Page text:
Several phenomena have contributed to the increased attention paid to albinism in the past decade. The terrible atrocities inflicted on persons with albinism in East Africa made international headlines. In response, local and global actors – from the Tanzania Albinism Society and the Canadian NGO Under the Same Sun (UTSS) to the United Nations – have increased and/or started campaigning against such human rights violations. A social movement by and for persons with albinism emerged. At the same time, models with albinism – especially Shaun Ross and Diandra Forrest from New York City – became famous in the global fashion world. They, too, have made international headlines. Both phenomena contributed to a wider circulation of knowledge, texts and images about and of albinism. They also emphasize the fact that albinism is much more than only a medical phenomenon (Krings 2017). Albinism has come into focus today as a social and aesthetic reality. Stigmatization and fascination are, nevertheless, not new reactions toward hypopigmented bodies. From the Enlightenment era, through freak shows in the 19th and 20th century, to Hollywood films, they were interpreted as racially transgressive, wonders, oddities or even otherworldly figures (Hohl & Krings 2019).
This multiplicity of perspectives on albinotic bodies was the focus of the international conference ‘Different Shades of White: Interdisciplinary Perspectives on the Albinotic Body’ held at Johannes Gutenberg University Mainz (JGU) from 6 – 8 September 2018. The conference conveners Matthias Krings, S. Kathrin Hoff and me, Christopher Hohl, from the Department of Anthropology and African Studies at JGU Mainz, are members of the research project ‘Un/doing Albinism: Recodings of a bodily difference through historically shifting frames.’[i] We invited contributors from inside and outside academia to discuss the varying perception, status, representation and treatment of albinism across different times and locales, and to exchange views about the practical, political, artistic and scholarly issues at stake. Our allusion to ‘different shades,’ i.e. a diversity, of white was meant to refer to not only a common racial misreading of black albinotic bodies, but also to draw attention to the many different experiences of persons with albinism around the globe, as Matthias Krings explained in his welcome speech.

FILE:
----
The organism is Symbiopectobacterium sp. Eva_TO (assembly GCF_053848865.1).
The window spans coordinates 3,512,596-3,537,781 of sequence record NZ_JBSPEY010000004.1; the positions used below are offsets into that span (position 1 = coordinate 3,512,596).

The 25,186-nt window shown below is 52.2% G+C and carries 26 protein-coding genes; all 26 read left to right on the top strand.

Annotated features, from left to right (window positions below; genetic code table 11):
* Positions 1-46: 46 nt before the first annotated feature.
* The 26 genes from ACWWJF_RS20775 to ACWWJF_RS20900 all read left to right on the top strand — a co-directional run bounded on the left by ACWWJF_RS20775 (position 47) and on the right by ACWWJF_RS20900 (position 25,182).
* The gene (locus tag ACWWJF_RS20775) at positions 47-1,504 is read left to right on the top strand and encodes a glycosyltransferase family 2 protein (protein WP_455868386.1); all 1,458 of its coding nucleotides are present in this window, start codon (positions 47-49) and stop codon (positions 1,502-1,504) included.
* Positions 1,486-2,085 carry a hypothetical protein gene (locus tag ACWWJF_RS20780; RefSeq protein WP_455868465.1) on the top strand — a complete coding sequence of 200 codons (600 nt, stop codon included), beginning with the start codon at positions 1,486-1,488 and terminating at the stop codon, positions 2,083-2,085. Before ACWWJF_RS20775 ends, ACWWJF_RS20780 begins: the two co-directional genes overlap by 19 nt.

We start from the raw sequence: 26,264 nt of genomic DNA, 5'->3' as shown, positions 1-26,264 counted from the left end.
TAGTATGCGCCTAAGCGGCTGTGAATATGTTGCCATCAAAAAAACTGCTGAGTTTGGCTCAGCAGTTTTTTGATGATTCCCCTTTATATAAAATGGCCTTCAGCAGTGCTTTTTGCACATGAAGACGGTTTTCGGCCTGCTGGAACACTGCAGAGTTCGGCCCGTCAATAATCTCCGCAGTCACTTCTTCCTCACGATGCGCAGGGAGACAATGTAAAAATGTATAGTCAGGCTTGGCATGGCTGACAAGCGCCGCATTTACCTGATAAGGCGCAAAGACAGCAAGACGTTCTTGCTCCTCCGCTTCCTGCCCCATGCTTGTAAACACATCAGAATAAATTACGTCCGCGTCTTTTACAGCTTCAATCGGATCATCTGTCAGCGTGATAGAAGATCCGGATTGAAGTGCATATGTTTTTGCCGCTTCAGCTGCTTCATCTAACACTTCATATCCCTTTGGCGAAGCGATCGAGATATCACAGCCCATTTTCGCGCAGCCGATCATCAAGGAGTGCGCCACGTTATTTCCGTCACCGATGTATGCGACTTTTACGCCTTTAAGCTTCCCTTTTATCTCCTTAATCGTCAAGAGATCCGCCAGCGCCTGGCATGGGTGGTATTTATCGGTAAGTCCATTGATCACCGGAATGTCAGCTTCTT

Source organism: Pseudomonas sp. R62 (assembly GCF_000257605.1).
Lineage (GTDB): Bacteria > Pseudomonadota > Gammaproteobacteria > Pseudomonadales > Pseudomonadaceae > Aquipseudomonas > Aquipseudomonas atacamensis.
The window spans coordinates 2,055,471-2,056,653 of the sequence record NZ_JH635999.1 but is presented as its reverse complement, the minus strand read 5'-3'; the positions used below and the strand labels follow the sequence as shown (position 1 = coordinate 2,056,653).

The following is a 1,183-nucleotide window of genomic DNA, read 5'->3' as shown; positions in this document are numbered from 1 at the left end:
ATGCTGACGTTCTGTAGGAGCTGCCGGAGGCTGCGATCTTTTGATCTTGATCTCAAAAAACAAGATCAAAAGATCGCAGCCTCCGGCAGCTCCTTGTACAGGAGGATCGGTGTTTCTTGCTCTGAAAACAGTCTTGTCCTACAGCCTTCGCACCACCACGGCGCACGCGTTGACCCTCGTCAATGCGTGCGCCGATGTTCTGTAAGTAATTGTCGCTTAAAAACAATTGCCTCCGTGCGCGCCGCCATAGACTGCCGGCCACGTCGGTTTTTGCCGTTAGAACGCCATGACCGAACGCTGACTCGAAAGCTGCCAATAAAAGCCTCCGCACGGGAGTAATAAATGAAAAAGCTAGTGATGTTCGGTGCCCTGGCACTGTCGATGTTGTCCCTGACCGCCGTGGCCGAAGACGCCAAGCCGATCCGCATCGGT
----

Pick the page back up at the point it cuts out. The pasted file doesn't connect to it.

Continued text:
The conference opened with two keynote lectures. The first was given by Ikponwosa Ero, the United Nations Independent Expert on the enjoyment of human rights by persons with albinism. Drawing on an intersectional approach, she emphasized how persons with albinism face discrimination on grounds of disability, as well as color. Regarding the latter, she said that the situation of persons with albinism is sometimes similar to that of racial minorities facing racial discrimination. Referring to philosopher Elvis Imafidon and his study of the ontological otherness of persons with albinism in African thought (2018), Ero urged that measures beyond the scope of law are necessary. Therefore, as a UN Independent Expert, she aims to advance advocacy for persons with albinism from immediate charity work to long-term human rights, ‘reasonable accommodation’ and, eventually, a change of perception.